The Office of the President
The University of Toronto
27 King's College Circle
Toronto ON M5S 1A1
July 12, 2019
Dear President Gertler,
As University of Toronto students, we commend UofT for its commitment to diversity and inclusion, and the many significant steps UofT has taken on this front. Regarding food options on campus, Dining Services has provided for a large variety of dining needs, including vegetarian, vegan, gluten-free, dairy-free, and most recently Halal. However, the remaining food need that is not provided by the university is kosher food. As such, we write to you to express our concern about the lack of kosher food on the University of Toronto's campus. There is no kosher food in the residences, no kosher food vendors on campus, and the only kosher food provided by the university is specially ordered meals at university events -- which sometimes do not arrive on time.
We believe the University of Toronto loses much by not providing kosher food. First, because there is no kosher food on campus, UofT is losing Jewish students to other neighboring schools such as York, Queen’s, Western, etc. Regardless of their personal observance, a university's providing kosher food is a signal to Jewish potential students that they are considered, supported and provided for. In the last 15 years or so, other local schools and reputable international schools have increased their attention to Jewish students needs, and UofT's reputation among the local Jewish community has had a downturn.
Second, as a diversity, equity, and inclusion issue, Jewish students with kosher food needs are unable to take advantage of UofT's extensive opportunities. They cannot live in residence, which either requires a food plan currently lacking any kosher options or which includes a kitchen that cannot be kept kosher when used with roommates who do not keep kosher. They cannot purchase food on campus in between classes, because there are no kosher food vendors, and so their time on campus is marked by food uncertainty. They have difficulty participating in student life opportunities through events and programs because each department and organization is responsible for making their own arrangements for kosher food. Unfortunately, kosher food options are sometimes not included in registration or, if they are included, they do not make it to the event itself. Indeed, accessibility is a key value of the university, but on this issue, the University of Toronto is failing to meet the needs of Jewish students.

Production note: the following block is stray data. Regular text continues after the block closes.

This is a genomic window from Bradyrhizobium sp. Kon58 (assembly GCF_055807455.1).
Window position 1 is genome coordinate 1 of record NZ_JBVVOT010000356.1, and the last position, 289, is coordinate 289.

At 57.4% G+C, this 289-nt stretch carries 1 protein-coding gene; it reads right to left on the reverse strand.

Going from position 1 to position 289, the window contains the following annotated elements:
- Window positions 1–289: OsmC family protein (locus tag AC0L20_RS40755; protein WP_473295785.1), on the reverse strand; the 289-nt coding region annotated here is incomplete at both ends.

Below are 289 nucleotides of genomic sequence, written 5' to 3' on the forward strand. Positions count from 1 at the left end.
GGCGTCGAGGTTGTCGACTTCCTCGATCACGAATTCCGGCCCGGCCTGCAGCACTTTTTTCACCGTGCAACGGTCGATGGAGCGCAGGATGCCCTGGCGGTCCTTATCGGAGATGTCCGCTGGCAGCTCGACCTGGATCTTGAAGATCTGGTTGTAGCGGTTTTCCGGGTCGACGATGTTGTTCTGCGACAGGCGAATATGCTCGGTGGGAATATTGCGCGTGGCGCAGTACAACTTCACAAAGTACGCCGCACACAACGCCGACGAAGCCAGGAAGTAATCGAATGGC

As a comparison, other local schools do provide kosher options. York University has maintained a kosher restaurant on campus for many years, issuing a call for proposals specifically for a kosher food provider and maintaining that restaurant. Two years ago McMaster University began offering kosher meals at its student centre and is currently investigating other ways of incorporating kosher food into its offerings. Schools of UofT's caliber in the United States offer vastly more. Harvard, as an example, has a kosher dining hall that is part of the meal plan system and an on-site kosher catering that provides kosher meals for any university event that requires them. Each residence's own dining hall has a fridge containing ready-made kosher meals as well as clearly labeled options for packaged food that is certified kosher -- all part of the meal plan. Harvard only has an estimated 400-700 Jewish undergraduate students, compared to estimates of 1000-1500 Jewish undergraduate students at the University of Toronto.
We want the university to understand that the Jewish community of Toronto, through Hillel at the University of Toronto, has been providing the kosher food that the university lacks. Hillel serves kosher dinners at a subsidized cost Monday through Thursday throughout the school year, 15-20 Shabbat and holiday meals per year, plus dozens of event lunches. Hillel also provides snacks throughout the year in the Hillel lounge, knowing that there are no kosher food options explicitly provided on campus. The cost of all these meals are borne by the Jewish community and the students themselves.
We would like to see a more robust support of kosher food on the University of Toronto's campus -- for the Jewish students on campus, for students in general who want to feel proud of their university's commitment to inclusion and accessibility, and for the University of Toronto itself to be able to attract the best and the brightest, regardless of religious background.
We would like to request a meeting with yourself to discuss this important issue at your earliest convenience. We will phone in 10 days to inquire about questions and confirm a meeting date.
We thank you for your attention to this issue and look forward to discussing it further.
By Sofia Freudenstein, Undergraduate Student and Chaim Grafstein, PhD Student